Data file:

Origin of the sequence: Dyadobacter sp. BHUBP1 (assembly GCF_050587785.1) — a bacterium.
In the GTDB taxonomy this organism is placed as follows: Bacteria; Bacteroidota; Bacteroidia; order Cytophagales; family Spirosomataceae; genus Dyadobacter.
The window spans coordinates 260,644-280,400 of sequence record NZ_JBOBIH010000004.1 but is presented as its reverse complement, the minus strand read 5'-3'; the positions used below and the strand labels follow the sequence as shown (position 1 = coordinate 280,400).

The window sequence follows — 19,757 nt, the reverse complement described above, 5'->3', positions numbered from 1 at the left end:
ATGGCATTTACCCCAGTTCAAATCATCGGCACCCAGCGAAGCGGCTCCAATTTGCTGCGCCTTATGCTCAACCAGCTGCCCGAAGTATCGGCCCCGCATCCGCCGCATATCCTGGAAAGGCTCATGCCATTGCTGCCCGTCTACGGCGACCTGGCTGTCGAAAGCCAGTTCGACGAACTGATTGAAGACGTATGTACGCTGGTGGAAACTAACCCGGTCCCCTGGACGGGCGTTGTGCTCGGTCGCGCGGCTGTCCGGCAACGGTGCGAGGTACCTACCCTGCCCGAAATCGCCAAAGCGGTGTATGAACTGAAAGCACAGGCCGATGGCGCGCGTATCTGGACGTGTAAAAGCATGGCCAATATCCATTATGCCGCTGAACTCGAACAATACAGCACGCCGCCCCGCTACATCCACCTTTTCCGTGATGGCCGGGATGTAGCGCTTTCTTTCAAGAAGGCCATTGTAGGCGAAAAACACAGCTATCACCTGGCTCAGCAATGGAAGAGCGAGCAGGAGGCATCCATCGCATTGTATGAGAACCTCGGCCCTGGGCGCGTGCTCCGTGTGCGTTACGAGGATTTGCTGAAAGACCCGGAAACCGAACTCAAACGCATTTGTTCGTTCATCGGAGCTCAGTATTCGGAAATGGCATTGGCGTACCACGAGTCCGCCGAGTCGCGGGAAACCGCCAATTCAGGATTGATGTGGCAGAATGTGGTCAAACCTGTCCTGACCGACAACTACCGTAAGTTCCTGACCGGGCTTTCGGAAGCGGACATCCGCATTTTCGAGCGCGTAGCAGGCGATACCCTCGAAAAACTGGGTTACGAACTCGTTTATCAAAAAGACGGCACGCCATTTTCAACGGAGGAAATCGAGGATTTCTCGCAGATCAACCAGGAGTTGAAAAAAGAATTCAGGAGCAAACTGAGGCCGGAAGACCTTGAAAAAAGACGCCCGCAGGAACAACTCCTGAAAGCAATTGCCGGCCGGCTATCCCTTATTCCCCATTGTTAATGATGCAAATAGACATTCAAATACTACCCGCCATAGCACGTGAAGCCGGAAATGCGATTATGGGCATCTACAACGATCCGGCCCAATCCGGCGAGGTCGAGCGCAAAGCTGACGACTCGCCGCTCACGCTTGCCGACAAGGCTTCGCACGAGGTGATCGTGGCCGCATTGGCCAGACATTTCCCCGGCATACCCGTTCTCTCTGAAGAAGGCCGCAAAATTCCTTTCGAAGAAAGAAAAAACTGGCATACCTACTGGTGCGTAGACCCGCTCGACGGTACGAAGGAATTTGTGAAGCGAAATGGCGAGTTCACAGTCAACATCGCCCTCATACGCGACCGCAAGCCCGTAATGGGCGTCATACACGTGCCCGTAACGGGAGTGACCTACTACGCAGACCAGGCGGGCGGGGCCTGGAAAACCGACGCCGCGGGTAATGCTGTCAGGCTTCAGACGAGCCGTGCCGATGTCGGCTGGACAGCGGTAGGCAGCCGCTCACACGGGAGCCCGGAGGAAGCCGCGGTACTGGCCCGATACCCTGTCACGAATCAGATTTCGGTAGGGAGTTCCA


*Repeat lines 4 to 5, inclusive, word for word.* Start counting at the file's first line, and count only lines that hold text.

The window sequence follows — 19,757 nt, the reverse complement described above, 5'->3', positions numbered from 1 at the left end:
ATGGCATTTACCCCAGTTCAAATCATCGGCACCCAGCGAAGCGGCTCCAATTTGCTGCGCCTTATGCTCAACCAGCTGCCCGAAGTATCGGCCCCGCATCCGCCGCATATCCTGGAAAGGCTCATGCCATTGCTGCCCGTCTACGGCGACCTGGCTGTCGAAAGCCAGTTCGACGAACTGATTGAAGACGTATGTACGCTGGTGGAAACTAACCCGGTCCCCTGGACGGGCGTTGTGCTCGGTCGCGCGGCTGTCCGGCAACGGTGCGAGGTACCTACCCTGCCCGAAATCGCCAAAGCGGTGTATGAACTGAAAGCACAGGCCGATGGCGCGCGTATCTGGACGTGTAAAAGCATGGCCAATATCCATTATGCCGCTGAACTCGAACAATACAGCACGCCGCCCCGCTACATCCACCTTTTCCGTGATGGCCGGGATGTAGCGCTTTCTTTCAAGAAGGCCATTGTAGGCGAAAAACACAGCTATCACCTGGCTCAGCAATGGAAGAGCGAGCAGGAGGCATCCATCGCATTGTATGAGAACCTCGGCCCTGGGCGCGTGCTCCGTGTGCGTTACGAGGATTTGCTGAAAGACCCGGAAACCGAACTCAAACGCATTTGTTCGTTCATCGGAGCTCAGTATTCGGAAATGGCATTGGCGTACCACGAGTCCGCCGAGTCGCGGGAAACCGCCAATTCAGGATTGATGTGGCAGAATGTGGTCAAACCTGTCCTGACCGACAACTACCGTAAGTTCCTGACCGGGCTTTCGGAAGCGGACATCCGCATTTTCGAGCGCGTAGCAGGCGATACCCTCGAAAAACTGGGTTACGAACTCGTTTATCAAAAAGACGGCACGCCATTTTCAACGGAGGAAATCGAGGATTTCTCGCAGATCAACCAGGAGTTGAAAAAAGAATTCAGGAGCAAACTGAGGCCGGAAGACCTTGAAAAAAGACGCCCGCAGGAACAACTCCTGAAAGCAATTGCCGGCCGGCTATCCCTTATTCCCCATTGTTAATGATGCAAATAGACATTCAAATACTACCCGCCATAGCACGTGAAGCCGGAAATGCGATTATGGGCATCTACAACGATCCGGCCCAATCCGGCGAGGTCGAGCGCAAAGCTGACGACTCGCCGCTCACGCTTGCCGACAAGGCTTCGCACGAGGTGATCGTGGCCGCATTGGCCAGACATTTCCCCGGCATACCCGTTCTCTCTGAAGAAGGCCGCAAAATTCCTTTCGAAGAAAGAAAAAACTGGCATACCTACTGGTGCGTAGACCCGCTCGACGGTACGAAGGAATTTGTGAAGCGAAATGGCGAGTTCACAGTCAACATCGCCCTCATACGCGACCGCAAGCCCGTAATGGGCGTCATACACGTGCCCGTAACGGGAGTGACCTACTACGCAGACCAGGCGGGCGGGGCCTGGAAAACCGACGCCGCGGGTAATGCTGTCAGGCTTCAGACGAGCCGTGCCGATGTCGGCTGGACAGCGGTAGGCAGCCGCTCACACGGGAGCCCGGAGGAAGCCGCGGTACTGGCCCGATACCCTGTCACGAATCAGATTTCGGTAGGGAGTTCCA